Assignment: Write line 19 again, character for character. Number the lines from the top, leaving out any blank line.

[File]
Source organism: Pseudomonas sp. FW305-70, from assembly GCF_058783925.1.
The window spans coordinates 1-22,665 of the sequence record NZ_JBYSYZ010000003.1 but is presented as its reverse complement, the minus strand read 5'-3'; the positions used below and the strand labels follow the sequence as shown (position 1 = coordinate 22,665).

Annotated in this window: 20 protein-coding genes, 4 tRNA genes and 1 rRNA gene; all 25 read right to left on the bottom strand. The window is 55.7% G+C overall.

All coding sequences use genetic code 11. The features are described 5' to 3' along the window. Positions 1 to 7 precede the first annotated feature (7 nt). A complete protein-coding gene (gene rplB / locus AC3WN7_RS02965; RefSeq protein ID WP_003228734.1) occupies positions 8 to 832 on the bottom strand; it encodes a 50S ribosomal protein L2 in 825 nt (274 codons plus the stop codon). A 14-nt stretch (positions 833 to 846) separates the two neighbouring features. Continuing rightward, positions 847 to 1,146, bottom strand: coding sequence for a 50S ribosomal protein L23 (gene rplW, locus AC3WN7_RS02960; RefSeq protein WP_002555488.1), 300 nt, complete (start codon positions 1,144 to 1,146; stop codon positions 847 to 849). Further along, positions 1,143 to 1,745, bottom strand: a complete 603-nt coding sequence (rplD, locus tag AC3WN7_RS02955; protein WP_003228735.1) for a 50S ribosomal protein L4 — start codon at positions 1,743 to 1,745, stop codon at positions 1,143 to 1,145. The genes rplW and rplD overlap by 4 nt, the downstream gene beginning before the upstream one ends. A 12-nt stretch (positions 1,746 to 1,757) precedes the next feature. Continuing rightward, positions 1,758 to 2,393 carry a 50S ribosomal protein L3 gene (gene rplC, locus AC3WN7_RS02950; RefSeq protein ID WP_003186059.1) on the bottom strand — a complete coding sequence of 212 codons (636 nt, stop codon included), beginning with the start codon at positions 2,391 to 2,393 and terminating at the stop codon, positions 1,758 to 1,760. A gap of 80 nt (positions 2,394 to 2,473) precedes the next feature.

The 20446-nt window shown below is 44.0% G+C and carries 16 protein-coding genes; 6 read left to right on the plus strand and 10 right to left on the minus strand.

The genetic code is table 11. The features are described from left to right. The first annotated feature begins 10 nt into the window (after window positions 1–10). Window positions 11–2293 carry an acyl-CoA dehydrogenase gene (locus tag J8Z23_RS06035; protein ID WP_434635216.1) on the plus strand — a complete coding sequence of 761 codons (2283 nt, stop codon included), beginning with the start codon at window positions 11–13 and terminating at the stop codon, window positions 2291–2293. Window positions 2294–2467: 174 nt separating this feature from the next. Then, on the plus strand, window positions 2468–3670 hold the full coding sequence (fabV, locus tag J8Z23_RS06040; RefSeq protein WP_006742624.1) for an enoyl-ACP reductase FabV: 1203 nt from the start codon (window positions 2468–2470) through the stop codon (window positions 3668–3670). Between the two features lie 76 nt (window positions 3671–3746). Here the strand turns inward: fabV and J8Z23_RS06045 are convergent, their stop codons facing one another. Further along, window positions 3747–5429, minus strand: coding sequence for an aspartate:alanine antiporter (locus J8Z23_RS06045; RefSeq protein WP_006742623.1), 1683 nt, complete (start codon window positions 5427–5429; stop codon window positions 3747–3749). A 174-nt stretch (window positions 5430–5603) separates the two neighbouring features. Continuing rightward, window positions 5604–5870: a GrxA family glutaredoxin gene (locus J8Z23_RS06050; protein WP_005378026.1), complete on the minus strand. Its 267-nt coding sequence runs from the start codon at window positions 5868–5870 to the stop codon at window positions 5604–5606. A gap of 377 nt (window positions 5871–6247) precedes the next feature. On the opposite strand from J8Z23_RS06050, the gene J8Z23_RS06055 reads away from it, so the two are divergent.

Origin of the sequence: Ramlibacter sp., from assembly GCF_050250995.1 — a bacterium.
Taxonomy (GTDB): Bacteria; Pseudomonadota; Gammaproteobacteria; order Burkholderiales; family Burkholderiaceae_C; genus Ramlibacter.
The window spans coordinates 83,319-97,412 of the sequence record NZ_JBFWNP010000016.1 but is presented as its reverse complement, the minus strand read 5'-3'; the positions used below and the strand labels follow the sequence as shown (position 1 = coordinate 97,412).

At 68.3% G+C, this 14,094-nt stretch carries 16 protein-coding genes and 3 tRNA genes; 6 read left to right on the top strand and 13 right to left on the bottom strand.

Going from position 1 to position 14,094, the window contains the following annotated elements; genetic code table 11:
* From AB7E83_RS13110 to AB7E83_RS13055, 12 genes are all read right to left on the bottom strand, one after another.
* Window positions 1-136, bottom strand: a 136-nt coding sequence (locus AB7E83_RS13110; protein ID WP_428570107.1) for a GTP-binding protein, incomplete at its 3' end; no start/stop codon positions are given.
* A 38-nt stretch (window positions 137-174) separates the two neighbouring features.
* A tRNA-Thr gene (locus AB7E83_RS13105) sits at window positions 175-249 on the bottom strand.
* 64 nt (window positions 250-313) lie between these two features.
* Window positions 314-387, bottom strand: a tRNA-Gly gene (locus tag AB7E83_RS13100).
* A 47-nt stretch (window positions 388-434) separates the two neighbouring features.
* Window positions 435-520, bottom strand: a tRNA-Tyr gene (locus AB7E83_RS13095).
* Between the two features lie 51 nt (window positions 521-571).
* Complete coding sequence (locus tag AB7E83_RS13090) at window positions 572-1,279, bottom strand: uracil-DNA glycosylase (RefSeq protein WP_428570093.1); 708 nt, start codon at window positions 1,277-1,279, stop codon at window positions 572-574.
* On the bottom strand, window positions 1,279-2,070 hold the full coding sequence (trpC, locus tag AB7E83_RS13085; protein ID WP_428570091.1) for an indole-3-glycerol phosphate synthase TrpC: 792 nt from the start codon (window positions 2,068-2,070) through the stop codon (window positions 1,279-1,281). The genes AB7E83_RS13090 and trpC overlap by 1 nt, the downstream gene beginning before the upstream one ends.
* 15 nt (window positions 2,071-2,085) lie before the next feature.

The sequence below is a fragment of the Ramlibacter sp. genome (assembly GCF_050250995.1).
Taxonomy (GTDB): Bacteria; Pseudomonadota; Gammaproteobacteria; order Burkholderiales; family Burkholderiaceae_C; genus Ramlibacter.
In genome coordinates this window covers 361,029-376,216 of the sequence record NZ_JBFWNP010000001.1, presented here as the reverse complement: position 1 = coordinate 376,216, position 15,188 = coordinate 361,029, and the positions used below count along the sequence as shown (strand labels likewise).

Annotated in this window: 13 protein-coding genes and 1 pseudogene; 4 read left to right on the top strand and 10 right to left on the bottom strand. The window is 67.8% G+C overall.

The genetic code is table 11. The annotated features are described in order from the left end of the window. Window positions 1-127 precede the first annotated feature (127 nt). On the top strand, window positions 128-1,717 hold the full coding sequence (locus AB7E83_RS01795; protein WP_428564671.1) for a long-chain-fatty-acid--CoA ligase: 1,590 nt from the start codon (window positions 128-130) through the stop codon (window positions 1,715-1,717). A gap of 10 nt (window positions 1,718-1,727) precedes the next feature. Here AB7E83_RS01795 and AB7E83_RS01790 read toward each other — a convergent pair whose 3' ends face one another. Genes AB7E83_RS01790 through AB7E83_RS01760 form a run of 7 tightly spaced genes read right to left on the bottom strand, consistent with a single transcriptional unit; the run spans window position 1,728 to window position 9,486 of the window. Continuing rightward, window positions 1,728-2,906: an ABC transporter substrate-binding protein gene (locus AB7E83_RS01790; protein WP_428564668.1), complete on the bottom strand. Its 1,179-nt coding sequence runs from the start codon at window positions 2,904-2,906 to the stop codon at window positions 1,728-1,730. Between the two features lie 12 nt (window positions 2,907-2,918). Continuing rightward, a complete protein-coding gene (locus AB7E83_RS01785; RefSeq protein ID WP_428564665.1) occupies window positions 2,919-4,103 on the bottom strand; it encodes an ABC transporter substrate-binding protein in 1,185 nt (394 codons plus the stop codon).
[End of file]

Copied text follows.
* Window positions 435-520, bottom strand: a tRNA-Tyr gene (locus AB7E83_RS13095).